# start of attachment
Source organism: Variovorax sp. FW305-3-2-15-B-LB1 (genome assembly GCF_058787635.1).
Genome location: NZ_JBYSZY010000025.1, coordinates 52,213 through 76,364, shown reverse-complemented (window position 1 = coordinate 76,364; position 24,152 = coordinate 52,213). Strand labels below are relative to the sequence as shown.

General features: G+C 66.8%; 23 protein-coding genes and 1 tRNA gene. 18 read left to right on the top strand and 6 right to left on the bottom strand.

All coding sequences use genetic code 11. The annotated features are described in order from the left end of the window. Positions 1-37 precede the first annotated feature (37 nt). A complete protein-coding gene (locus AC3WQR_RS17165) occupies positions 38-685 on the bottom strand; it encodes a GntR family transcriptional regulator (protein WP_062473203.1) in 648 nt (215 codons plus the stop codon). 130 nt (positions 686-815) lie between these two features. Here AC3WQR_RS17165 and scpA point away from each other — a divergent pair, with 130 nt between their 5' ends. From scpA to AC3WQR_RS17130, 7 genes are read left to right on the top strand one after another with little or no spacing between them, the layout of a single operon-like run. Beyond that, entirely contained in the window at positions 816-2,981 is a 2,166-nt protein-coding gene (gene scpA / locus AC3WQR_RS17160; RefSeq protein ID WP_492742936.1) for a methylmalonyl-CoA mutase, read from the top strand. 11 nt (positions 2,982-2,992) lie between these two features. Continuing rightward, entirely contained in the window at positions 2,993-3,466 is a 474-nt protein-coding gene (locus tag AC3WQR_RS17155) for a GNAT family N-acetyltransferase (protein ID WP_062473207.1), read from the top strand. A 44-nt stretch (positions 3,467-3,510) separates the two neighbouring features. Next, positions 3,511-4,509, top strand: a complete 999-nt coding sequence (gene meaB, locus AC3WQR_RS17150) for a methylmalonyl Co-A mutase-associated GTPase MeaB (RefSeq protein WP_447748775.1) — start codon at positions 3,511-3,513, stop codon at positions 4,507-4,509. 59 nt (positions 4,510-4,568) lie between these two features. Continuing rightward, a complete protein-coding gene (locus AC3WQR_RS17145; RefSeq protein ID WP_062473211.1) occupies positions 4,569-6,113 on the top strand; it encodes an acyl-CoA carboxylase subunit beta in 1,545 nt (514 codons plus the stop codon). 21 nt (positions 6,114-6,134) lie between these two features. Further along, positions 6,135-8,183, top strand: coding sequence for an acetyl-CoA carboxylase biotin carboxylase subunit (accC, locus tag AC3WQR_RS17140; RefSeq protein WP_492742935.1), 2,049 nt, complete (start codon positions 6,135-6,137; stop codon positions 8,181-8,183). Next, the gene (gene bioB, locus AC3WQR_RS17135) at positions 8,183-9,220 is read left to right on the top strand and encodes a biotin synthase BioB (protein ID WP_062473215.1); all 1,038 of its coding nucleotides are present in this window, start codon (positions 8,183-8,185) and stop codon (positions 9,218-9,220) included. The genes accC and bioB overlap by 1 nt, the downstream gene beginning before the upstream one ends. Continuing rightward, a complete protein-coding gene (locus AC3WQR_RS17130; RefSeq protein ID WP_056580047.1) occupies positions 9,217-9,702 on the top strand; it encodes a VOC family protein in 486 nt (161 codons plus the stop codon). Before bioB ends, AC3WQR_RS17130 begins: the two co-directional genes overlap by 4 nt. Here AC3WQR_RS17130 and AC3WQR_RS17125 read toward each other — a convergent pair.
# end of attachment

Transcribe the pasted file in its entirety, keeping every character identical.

Source organism: Variovorax sp. FW305-3-2-15-B-LB1 (genome assembly GCF_058787635.1).
Genome location: NZ_JBYSZY010000025.1, coordinates 52,213 through 76,364, shown reverse-complemented (window position 1 = coordinate 76,364; position 24,152 = coordinate 52,213). Strand labels below are relative to the sequence as shown.

General features: G+C 66.8%; 23 protein-coding genes and 1 tRNA gene. 18 read left to right on the top strand and 6 right to left on the bottom strand.

All coding sequences use genetic code 11. The annotated features are described in order from the left end of the window. Positions 1-37 precede the first annotated feature (37 nt). A complete protein-coding gene (locus AC3WQR_RS17165) occupies positions 38-685 on the bottom strand; it encodes a GntR family transcriptional regulator (protein WP_062473203.1) in 648 nt (215 codons plus the stop codon). 130 nt (positions 686-815) lie between these two features. Here AC3WQR_RS17165 and scpA point away from each other — a divergent pair, with 130 nt between their 5' ends. From scpA to AC3WQR_RS17130, 7 genes are read left to right on the top strand one after another with little or no spacing between them, the layout of a single operon-like run. Beyond that, entirely contained in the window at positions 816-2,981 is a 2,166-nt protein-coding gene (gene scpA / locus AC3WQR_RS17160; RefSeq protein ID WP_492742936.1) for a methylmalonyl-CoA mutase, read from the top strand. 11 nt (positions 2,982-2,992) lie between these two features. Continuing rightward, entirely contained in the window at positions 2,993-3,466 is a 474-nt protein-coding gene (locus tag AC3WQR_RS17155) for a GNAT family N-acetyltransferase (protein ID WP_062473207.1), read from the top strand. A 44-nt stretch (positions 3,467-3,510) separates the two neighbouring features. Next, positions 3,511-4,509, top strand: a complete 999-nt coding sequence (gene meaB, locus AC3WQR_RS17150) for a methylmalonyl Co-A mutase-associated GTPase MeaB (RefSeq protein WP_447748775.1) — start codon at positions 3,511-3,513, stop codon at positions 4,507-4,509. 59 nt (positions 4,510-4,568) lie between these two features. Continuing rightward, a complete protein-coding gene (locus AC3WQR_RS17145; RefSeq protein ID WP_062473211.1) occupies positions 4,569-6,113 on the top strand; it encodes an acyl-CoA carboxylase subunit beta in 1,545 nt (514 codons plus the stop codon). 21 nt (positions 6,114-6,134) lie between these two features. Further along, positions 6,135-8,183, top strand: coding sequence for an acetyl-CoA carboxylase biotin carboxylase subunit (accC, locus tag AC3WQR_RS17140; RefSeq protein WP_492742935.1), 2,049 nt, complete (start codon positions 6,135-6,137; stop codon positions 8,181-8,183). Next, the gene (gene bioB, locus AC3WQR_RS17135) at positions 8,183-9,220 is read left to right on the top strand and encodes a biotin synthase BioB (protein ID WP_062473215.1); all 1,038 of its coding nucleotides are present in this window, start codon (positions 8,183-8,185) and stop codon (positions 9,218-9,220) included. The genes accC and bioB overlap by 1 nt, the downstream gene beginning before the upstream one ends. Continuing rightward, a complete protein-coding gene (locus AC3WQR_RS17130; RefSeq protein ID WP_056580047.1) occupies positions 9,217-9,702 on the top strand; it encodes a VOC family protein in 486 nt (161 codons plus the stop codon). Before bioB ends, AC3WQR_RS17130 begins: the two co-directional genes overlap by 4 nt. Here AC3WQR_RS17130 and AC3WQR_RS17125 read toward each other — a convergent pair.